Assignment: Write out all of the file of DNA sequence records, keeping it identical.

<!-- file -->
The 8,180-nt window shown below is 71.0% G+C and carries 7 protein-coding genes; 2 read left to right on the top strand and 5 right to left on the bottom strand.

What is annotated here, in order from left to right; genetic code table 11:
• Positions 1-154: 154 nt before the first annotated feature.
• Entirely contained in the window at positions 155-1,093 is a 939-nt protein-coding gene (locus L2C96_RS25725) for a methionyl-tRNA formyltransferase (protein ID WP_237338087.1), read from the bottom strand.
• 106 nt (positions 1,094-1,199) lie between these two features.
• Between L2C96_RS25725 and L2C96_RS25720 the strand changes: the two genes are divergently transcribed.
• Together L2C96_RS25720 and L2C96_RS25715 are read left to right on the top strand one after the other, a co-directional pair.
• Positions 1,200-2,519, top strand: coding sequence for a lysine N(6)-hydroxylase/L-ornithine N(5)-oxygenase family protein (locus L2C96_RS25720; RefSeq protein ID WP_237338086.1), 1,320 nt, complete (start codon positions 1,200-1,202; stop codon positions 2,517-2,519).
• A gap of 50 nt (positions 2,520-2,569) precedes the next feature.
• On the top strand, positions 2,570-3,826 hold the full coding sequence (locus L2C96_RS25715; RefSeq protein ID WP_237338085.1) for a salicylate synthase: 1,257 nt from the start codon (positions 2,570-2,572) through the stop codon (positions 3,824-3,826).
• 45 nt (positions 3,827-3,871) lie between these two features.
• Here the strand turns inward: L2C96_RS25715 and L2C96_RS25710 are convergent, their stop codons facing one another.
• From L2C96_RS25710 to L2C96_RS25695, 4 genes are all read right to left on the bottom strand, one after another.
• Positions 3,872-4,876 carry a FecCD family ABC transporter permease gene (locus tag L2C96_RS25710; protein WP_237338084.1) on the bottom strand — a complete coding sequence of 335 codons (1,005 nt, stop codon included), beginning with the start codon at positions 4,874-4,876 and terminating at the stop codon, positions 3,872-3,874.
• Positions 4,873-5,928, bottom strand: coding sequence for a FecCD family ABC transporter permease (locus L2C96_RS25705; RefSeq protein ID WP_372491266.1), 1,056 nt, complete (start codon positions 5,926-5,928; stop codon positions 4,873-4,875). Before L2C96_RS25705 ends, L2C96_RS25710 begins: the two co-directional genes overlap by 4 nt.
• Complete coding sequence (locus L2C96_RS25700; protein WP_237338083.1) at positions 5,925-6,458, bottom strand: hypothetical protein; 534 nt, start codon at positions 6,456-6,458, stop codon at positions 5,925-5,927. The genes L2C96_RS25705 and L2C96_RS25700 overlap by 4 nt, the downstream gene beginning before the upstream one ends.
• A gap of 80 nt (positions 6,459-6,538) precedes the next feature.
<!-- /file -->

The 8,180-nt window shown below is 71.0% G+C and carries 7 protein-coding genes; 2 read left to right on the top strand and 5 right to left on the bottom strand.

What is annotated here, in order from left to right; genetic code table 11:
• Positions 1-154: 154 nt before the first annotated feature.
• Entirely contained in the window at positions 155-1,093 is a 939-nt protein-coding gene (locus L2C96_RS25725) for a methionyl-tRNA formyltransferase (protein ID WP_237338087.1), read from the bottom strand.
• 106 nt (positions 1,094-1,199) lie between these two features.
• Between L2C96_RS25725 and L2C96_RS25720 the strand changes: the two genes are divergently transcribed.
• Together L2C96_RS25720 and L2C96_RS25715 are read left to right on the top strand one after the other, a co-directional pair.
• Positions 1,200-2,519, top strand: coding sequence for a lysine N(6)-hydroxylase/L-ornithine N(5)-oxygenase family protein (locus L2C96_RS25720; RefSeq protein ID WP_237338086.1), 1,320 nt, complete (start codon positions 1,200-1,202; stop codon positions 2,517-2,519).
• A gap of 50 nt (positions 2,520-2,569) precedes the next feature.
• On the top strand, positions 2,570-3,826 hold the full coding sequence (locus L2C96_RS25715; RefSeq protein ID WP_237338085.1) for a salicylate synthase: 1,257 nt from the start codon (positions 2,570-2,572) through the stop codon (positions 3,824-3,826).
• 45 nt (positions 3,827-3,871) lie between these two features.
• Here the strand turns inward: L2C96_RS25715 and L2C96_RS25710 are convergent, their stop codons facing one another.
• From L2C96_RS25710 to L2C96_RS25695, 4 genes are all read right to left on the bottom strand, one after another.
• Positions 3,872-4,876 carry a FecCD family ABC transporter permease gene (locus tag L2C96_RS25710; protein WP_237338084.1) on the bottom strand — a complete coding sequence of 335 codons (1,005 nt, stop codon included), beginning with the start codon at positions 4,874-4,876 and terminating at the stop codon, positions 3,872-3,874.
• Positions 4,873-5,928, bottom strand: coding sequence for a FecCD family ABC transporter permease (locus L2C96_RS25705; RefSeq protein ID WP_372491266.1), 1,056 nt, complete (start codon positions 5,926-5,928; stop codon positions 4,873-4,875). Before L2C96_RS25705 ends, L2C96_RS25710 begins: the two co-directional genes overlap by 4 nt.
• Complete coding sequence (locus L2C96_RS25700; protein WP_237338083.1) at positions 5,925-6,458, bottom strand: hypothetical protein; 534 nt, start codon at positions 6,456-6,458, stop codon at positions 5,925-5,927. The genes L2C96_RS25705 and L2C96_RS25700 overlap by 4 nt, the downstream gene beginning before the upstream one ends.
• A gap of 80 nt (positions 6,459-6,538) precedes the next feature.